Lovely Recordings: Hosted by Beau Ranheim

The recordings I am listing have engaged me and gotten me out of repetitive listening that I tend to find myself getting into from time to time. They don’t come from a particular genre, and at least as far I can determine, there is no pattern. At the time I first heard each of these records I was most likely focusing on classical or jazz to the exclusion of much else except for the blues, which tends to be a constant for me. These albums either brought me out of that comfort zone or made me want to explore a new genre. Some of this music was genuinely new to me while others were something I found at a store or saw an article about that caused me to seek them out. I find myself coming back to these and a few others when I am in need of breaking out.

Ben Fold Five: The Sound of the Life of the Mind (ImaVeePee Records, 2005)

Available from Qobuz

Brooklyn Rider: Dominant Curve (In a Circle Records, 2010)

Available from PonoMusic

Ennio Morricone: The Good, the Bad and the Ugly (EMI America, 1966)

Available from PonoMusic

Fleet Foxes: Fleet Foxes (Bella Union | Sub Pop, 2008)

Available from Bandcamp

James Blake: James Blake (ATLAS, 2011)

Available from Technics TRACKS

Katie Melua: Call Off the Search (Dramatico, 2003)

Available from Qobuz

London Grammar: If You Wait (Metal & Dust | Ministry of Sound), 2013

Available from Qobuz

Paul Simon: Graceland (Warner Bros., 1986)

Available from HDtracks

Patrick Higgins: Bachanalia ()

Available from Telegraph Harp Records

I do not play an instrument or have much in the way of vocal ability on my own. As an "appreciator" of the art of music and song I tend not to dismiss much out of hand and have a wide eclectic library as a result. I grew up in a small town listening to my dad’s collection of mostly classical, but some jazz, country and even some Pink Floyd and 10cc. Music at bedtime consisted of a shortwave radio trying to get some nearby low power Blues stations from Mississippi or even a rock station from Chicago.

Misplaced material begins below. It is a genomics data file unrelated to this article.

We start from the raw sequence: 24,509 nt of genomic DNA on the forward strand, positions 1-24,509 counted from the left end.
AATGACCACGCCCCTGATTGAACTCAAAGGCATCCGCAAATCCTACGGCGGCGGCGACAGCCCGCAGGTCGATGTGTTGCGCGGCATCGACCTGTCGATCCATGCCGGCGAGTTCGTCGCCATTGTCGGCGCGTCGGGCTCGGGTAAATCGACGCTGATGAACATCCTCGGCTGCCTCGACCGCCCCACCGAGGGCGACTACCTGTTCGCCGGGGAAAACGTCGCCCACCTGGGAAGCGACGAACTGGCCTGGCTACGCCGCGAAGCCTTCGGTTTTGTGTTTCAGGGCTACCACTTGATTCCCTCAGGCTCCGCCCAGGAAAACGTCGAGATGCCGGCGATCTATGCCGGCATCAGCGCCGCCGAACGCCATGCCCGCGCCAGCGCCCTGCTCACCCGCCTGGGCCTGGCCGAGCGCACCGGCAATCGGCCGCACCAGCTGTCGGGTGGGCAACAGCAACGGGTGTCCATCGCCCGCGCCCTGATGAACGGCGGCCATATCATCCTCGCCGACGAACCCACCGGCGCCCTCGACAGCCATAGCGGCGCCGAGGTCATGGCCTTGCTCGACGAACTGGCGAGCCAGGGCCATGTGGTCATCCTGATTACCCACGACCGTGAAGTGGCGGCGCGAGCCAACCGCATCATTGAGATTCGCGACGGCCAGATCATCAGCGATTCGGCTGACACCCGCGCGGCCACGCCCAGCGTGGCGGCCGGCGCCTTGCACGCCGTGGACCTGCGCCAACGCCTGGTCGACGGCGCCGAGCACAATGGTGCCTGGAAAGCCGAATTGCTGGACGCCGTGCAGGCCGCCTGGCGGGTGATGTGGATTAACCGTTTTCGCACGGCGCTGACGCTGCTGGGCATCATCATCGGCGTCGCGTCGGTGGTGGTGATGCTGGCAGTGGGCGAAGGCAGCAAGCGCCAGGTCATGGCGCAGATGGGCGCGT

Much of the time music for me was something to have in the background while doing something else. Growing up in the 70’s in the South it was hard to escape much of the stereotypical Eagles, Lynyrd Skynrd etc. and I do remember enjoying it at the time. I also managed occasional trips to New Orleans and the Mississippi Delta to round out my musical upbringing.

I will say that the most eye opening experience of my life was a couple of months after coming up to NY for the first time, my friend, with whom I was staying, took me to a concert in Brooklyn. The group and their music was unknown to me. They had the house rocking when we got there, playing what I found out later was "Blitzkrieg Bop". This was an alien universe to me and I definitely wasn’t dressed like most of the people there. By the end I was jumping up and down with everyone else and enjoying the heck out of the Ramones.


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COMMENTS
Fetuso's picture

Cool story about the Ramones. Do you remember the name of the venue?

Also, every time I turn around someone is talking about Bachanalia. I've been wanting to get the lp, but I can't find it in stock anywhere.

beaur's picture

Fetuso,

Sorry for the long dely but I didn't see the notice you commented. The place was called L'Amour or similar IIRC. Was definitely an eye opener as I hadn't seen that much crazyness. Concerts in Austin, where i went to school were generally a bit calmer!

Fetuso's picture

I remember L'Amour. I saw one show there years ago and I can't remember who it was. Probably some 80s metal band

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